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The Legend of
Phaedra's Gate


Saturday we fought three battles in the open and several battles for control of the battle pit, but those are tales for another time. After the first of the battles in the battle pit, I asked the army to use "Phaedra" as our battle cry as we fought that day for Her Majesty. From that inspiration comes the following battle.

The final battle that day was over the castle once more - but this time we would be the defenders. We had already proven that a much smaller force could take the castle given the unlimited resurrections - and worse, we had showed the foe how to do it. Outnumbered three to two, with limited resurrections we knew we had no chance for victory. But we would take the field and deny the castle to the enemy for as long as a Falcon tabard remained on the field.

Calontir was given the honor, and the difficult task of denying the largest entrance to the enemy - Mathghamhain's Gate. I promised Sir Sean, the battle commander, that we would hold it as long as we could. We would try our best to keep the enemy out for the hour. A delaying battle was our only hope. Killing the enemy meant nothing to us, but every Calontir loss would hurt us sore.

The Falcon host was arrayed behind the gate. Eight feet inside the gate we built a short line of five scutums. Then anchored to the corner posts of the gate we placed two more scutums on each side.. Between these sets of scutums and the main line we left a five-foot gap. A place where we could invite the enemy to charge and die. A few feet inside of each of these gaps was another scutum and a skilled secondary or two waited to stop the charging foe where our poles could crush them. With our artillery heavily weighted towards long poles and greatswords we waited and we sang.

As the lay on came we saw a large force of the enemy coming towards us. (We later learned that we received the honor of facing the bulk of the Atenveldt army.) From the back of our lines I could see the setting of shoulders and the settling of weapons as our forces waited for the Aten army to reach us. Just outside the gate they paused, and the weight of their numbers appeared unstoppable. Several of our spearmen went through the gaps to poke at the enemy - to stall for time by keeping the main unit from attacking. For a few moments it worked, then with a terrible roar the foe charged. In the lead was House Staghold, and a unit of mercenary troops dressed in maroon and black whose name I know not though we faced them many times that day.

Forward into the pocket they charged. The crash as they slammed into our scutums was deafening. From where I stood it was a terrible site. Every one of our scutums in the front line seemed buried beneath the charging foe, and for a moment I thought all was lost. But our valiant shieldmen were not slain, only pushed over backwards into narrow wedges protected by scutum above and earth below. After that first frightening moment the storm of rattan intensified and polearms and greatswords began to rain death upon the hapless Aten warriors. Pinned by scutums in front and pushing friends in back they could scarcely move and they died like wheat beneath the scythe. Soon every enemy within range of a polearm was dead and our spears began to reap their own grim harvest.

I had rarely before seen such a charge, and none like it in recent years. But, it was only the first of many that day. The foe were stacked like dominoes, each lying the same direction - facing down across the backs of their friends before them. Bodies were soon piled four deep and a hold was called to clear them, and the way was clear for more foes to reach us.

I was later told by a marshal who was watching from the side, that in that first charge the enemy lost approximately 40 men, and then 30 more moments later in the second, while Calontir lost perhaps three men between the two. 23 1/3 to 1. Of such stuff legends are made, but there was still 55 minutes to go in the battle - we had scarcely begun.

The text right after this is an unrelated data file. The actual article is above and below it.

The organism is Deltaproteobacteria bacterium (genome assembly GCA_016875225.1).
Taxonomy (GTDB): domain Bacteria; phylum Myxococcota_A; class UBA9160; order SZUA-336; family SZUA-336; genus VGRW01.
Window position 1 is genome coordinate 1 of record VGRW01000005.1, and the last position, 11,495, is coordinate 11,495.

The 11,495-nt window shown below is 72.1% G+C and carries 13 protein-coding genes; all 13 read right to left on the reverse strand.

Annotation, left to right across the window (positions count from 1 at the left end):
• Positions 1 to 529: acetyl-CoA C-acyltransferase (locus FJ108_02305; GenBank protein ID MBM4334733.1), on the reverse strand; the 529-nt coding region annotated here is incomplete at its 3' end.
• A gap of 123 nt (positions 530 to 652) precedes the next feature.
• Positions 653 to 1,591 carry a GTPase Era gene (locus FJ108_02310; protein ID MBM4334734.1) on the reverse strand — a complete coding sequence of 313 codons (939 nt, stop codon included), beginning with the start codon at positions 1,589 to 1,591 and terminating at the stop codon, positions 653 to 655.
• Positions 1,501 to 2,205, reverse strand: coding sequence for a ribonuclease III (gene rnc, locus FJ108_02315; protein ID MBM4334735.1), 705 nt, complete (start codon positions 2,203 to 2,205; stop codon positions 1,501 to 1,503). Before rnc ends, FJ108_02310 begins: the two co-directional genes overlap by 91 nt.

As the battle wore on Calontir stood - but not alone. Friends from the Outlands, Sir Jax, Sir Rorik, Sir James and more, fought with us - not as another army, but behind our shields and in our ranks. His Majesty Finn of the Middle, Duke Kane of Meridies, and Viscount Dafydd of Northshield each served within our lines. If they were needed on a spear or pole, behind a scutum, or as a secondary in the front ranks they were there. Our friends honored us greatly that day.

Time after time the foe charged. Thirty or forty times they came. Each charge designed to break us once and for all. Each charge planned to take that gate for the forces of Atenveldt. And each time Calontir stood firm and killed and killed. Like butchers at a bloody work, our weapons fell upon charge after charge. And each time hold was called to allow the hordes of Atenveldt dead to leave, we would catch our breath, shrug our shoulders, and return to our grim duty v. After their early charges I gave perhaps the strangest orders I will ever give in combat - to slow the killing down. Once we had a carpet of dead before us, the enemy could not reasonably advance. This was protection for our castle. If we killed too many, they would call a hold and clear the bodies allowing yet another charge. We needed to kill the first wave quickly then slow down to stave off the holds for as long as possible. And while this worked to some extent, the desperation of the enemy to take our gate would not be held back, and they climbed over the dead to reach us, forcing us back to our grim duty and holds to be called.

As charge after charge was driven home they did have one effect upon our line - they slowly drove us back a few inches at a time. After 30 minutes we had been pushed back 6 or more feet, opening larger gaps to the side that the enemy tried to push through - but each time they were refused, and the enemy corpses piled against the castle wall. Finally at a slight lull we advanced the scutums back forward and closed the largest gap. But we purposely left one on the left side of our line long enough for the enemy to see it and try to push through. Before they did I shifted extra secondaries and artillery to that side, out of site of the gate where they would not be seen until the enemy had turned the corner. The next charge was clearly informed of the gap by the dead and sure enough they entered and charged that side - only to die horribly in our new secondary pocket, which we closed after the next hold..